Although not as well known as Google Translate, Microsoft Translator is a uniquely comprehensive tool that is well worth giving a try. And is that Microsoft has been working on this tool for some time which, for example, is the one that is integrated into its web browser, Bing, and which also has applications for both computers and mobile devices with both Android and iOS and iPadOS.
Over time, the functions of Microsoft Translate They have also been added to other Redmond applications and services, such as Office, and if you visit Microsoft web pages, especially those with a more technical profile, you will find that a part of them, those that have not been translated manually, have a translation made by Microsoft Translator that, although It is far from being perfect, in the vast majority of cases it offers a more than satisfactory result.
In addition, in a combination to achieve greater reach and help the preservation of less widely used languages and languages, Microsoft Translator has added nine new languages to the service, as reported on his blog, thus reaching a total of 83 languages, some of them with different dialects and multiple writing systems. These are the nine most recent additions:
Khmer – Khmer is spoken by about 16 million people. It is the official language of Cambodia, as well as a minority language in Thailand and Vietnam.
Lao – The official language of Laos, Lao is spoken by some 30 million people in Laos and in neighboring Thailand and Vietnam
Myanmar – An estimated 38 million people speak Myanmar in the nation of Myanmar, in neighboring countries, and around the world.
Nepali – Nepali is spoken by about 16 million people in Nepal, Bhutan, India, Myanmar, and around the world.
Armenian – Armenian is spoken by about 7 million people around the world. It is the official language of the country of Armenia, but it is widespread in Central and Southwest Asia and Eastern Europe. There are also significant populations of Armenian speakers in eastern Canada and the western United States.
Azerbaijani – Azerbaijani is a Turkish language spoken by approximately 23 million people in Azerbaijan, northern Iran, and eastern Turkey.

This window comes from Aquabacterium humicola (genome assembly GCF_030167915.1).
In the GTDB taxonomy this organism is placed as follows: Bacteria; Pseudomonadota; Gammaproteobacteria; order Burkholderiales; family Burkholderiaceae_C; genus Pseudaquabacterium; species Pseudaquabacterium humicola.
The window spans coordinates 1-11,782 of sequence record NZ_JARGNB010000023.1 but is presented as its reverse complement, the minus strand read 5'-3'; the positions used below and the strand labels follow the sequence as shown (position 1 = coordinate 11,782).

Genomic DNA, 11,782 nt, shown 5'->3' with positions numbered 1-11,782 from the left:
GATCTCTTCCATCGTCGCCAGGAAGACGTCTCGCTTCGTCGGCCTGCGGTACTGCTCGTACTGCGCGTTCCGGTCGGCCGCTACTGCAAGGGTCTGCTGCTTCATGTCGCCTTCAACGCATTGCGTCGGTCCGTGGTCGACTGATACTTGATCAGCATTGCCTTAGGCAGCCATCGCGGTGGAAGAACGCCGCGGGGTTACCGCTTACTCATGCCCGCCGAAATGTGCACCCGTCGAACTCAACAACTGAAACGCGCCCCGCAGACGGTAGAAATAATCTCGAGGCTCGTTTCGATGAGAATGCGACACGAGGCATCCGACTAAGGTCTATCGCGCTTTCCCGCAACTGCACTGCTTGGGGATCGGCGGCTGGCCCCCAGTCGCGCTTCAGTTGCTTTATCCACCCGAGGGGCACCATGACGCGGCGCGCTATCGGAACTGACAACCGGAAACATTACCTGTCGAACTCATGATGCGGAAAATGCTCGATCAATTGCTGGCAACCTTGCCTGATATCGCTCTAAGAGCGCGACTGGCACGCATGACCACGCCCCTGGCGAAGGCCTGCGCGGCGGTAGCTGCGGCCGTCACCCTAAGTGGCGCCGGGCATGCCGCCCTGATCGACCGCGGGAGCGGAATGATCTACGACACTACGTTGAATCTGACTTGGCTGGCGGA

Amharic – Amharic is spoken in Ethiopia and the far south of the Middle East in. It is a Semitic language related to Arabic and Hebrew and is spoken by around 22 million people around the world.
Tigrinya – The Tigrinya language, native to Eritrea and northern Ethiopia, is spoken by nearly 11 million people around the world.
Albanian – Albanian is spoken by some 8 million people in Albania, surrounding countries in the Balkan region of southeastern Europe, and around the world. It is an Indo-European language that is not related to any other modern language.
I found it interesting to add the list, exactly as we can find it on the blog, because as you may have already deduced, it is a machine translation made by Microsoft Translator, not a manual translation. As I mentioned before, there is some aspect that could be improved, for example it would have been more correct to speak of Central Asia than of Central Asia, and at the beginning of the description of some of the languages the article before the name is missing. Still, this Microsoft Translator translation seems like an excellent example of what it is capable of.
If we add the users of the nine new languages, we see that Microsoft Translator’s potential reach grows by around 170 million people, a golden opportunity to continue reaching new users. And this, added to the incorporation of Microsoft Translator technology to more services and tools, translates into great growth potential, which will have to be verified if those of Redmond know how to take advantage of it.